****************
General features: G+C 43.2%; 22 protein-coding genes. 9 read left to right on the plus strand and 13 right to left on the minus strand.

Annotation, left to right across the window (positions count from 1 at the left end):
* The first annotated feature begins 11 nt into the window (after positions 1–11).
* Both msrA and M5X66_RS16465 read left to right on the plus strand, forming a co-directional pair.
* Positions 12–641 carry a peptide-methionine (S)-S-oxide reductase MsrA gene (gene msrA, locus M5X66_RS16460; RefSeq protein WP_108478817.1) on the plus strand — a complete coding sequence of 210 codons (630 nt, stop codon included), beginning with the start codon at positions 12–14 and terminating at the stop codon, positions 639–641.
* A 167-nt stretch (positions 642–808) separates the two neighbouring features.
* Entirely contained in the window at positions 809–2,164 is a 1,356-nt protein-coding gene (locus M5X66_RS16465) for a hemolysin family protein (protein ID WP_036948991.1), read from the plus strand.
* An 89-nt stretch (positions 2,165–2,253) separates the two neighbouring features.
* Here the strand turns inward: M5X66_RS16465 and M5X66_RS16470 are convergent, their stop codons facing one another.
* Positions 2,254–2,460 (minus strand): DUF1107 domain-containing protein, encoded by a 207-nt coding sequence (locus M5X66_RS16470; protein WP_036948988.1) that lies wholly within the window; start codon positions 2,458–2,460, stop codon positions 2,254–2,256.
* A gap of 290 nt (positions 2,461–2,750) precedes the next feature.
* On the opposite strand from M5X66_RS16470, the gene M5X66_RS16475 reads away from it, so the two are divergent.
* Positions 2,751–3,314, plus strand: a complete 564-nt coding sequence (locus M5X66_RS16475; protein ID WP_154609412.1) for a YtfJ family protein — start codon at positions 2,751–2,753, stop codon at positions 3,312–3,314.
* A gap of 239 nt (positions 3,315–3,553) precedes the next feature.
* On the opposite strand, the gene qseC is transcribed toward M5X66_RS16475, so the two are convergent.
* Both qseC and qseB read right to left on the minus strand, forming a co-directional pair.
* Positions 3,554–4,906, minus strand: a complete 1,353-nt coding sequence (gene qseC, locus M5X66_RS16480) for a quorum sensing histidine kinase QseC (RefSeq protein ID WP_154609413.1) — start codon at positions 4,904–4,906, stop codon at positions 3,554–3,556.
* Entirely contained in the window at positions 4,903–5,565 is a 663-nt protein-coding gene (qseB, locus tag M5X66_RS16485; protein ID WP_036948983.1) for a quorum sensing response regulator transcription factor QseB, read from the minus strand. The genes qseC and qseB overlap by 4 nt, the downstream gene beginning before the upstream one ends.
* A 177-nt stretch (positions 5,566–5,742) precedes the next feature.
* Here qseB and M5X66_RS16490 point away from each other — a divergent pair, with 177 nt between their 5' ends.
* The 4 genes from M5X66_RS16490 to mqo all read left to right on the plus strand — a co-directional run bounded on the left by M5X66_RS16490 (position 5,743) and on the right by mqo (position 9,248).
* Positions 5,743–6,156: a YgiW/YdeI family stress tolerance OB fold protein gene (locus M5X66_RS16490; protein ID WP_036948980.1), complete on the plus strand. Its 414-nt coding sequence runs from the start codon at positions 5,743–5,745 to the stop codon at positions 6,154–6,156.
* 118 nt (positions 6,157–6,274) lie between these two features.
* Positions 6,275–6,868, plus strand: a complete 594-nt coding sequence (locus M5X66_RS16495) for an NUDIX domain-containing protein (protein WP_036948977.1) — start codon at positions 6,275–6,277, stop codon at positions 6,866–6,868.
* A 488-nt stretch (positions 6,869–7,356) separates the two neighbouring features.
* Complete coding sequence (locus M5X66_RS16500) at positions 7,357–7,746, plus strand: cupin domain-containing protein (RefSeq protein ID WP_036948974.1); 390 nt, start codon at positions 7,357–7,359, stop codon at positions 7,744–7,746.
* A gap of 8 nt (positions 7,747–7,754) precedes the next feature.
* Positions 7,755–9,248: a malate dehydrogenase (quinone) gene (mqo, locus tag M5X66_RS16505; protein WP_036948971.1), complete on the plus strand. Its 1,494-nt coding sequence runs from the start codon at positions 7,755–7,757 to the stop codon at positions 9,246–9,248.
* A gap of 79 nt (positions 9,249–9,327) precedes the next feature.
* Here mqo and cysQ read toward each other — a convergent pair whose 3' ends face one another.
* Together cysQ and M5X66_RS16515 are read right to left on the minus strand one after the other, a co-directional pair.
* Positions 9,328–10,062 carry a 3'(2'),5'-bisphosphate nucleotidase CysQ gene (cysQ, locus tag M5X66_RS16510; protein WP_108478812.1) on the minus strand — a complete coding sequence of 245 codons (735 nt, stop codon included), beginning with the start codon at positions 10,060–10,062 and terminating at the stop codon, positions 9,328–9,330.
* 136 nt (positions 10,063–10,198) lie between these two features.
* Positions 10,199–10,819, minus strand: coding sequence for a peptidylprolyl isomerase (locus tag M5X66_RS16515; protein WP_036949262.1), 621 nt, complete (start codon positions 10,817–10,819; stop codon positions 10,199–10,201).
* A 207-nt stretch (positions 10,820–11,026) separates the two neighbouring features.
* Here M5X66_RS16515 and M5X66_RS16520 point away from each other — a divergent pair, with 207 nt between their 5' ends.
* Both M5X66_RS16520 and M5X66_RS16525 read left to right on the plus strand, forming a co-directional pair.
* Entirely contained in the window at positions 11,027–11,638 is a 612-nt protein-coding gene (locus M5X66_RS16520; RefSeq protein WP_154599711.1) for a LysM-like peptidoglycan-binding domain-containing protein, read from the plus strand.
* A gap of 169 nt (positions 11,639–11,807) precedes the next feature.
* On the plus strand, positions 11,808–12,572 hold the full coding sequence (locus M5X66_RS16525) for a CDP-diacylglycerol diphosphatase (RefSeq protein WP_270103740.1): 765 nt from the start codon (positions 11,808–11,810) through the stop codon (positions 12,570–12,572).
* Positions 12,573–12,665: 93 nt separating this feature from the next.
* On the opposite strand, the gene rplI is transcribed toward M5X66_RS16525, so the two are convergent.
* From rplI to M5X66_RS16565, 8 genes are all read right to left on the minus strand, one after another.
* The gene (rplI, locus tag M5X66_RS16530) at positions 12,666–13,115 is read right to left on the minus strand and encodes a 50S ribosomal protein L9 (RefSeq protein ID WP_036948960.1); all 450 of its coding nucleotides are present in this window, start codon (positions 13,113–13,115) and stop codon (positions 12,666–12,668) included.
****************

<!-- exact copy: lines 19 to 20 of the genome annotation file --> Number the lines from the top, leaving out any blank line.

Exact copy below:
* A 177-nt stretch (positions 5,566–5,742) precedes the next feature.
* Here qseB and M5X66_RS16490 point away from each other — a divergent pair, with 177 nt between their 5' ends.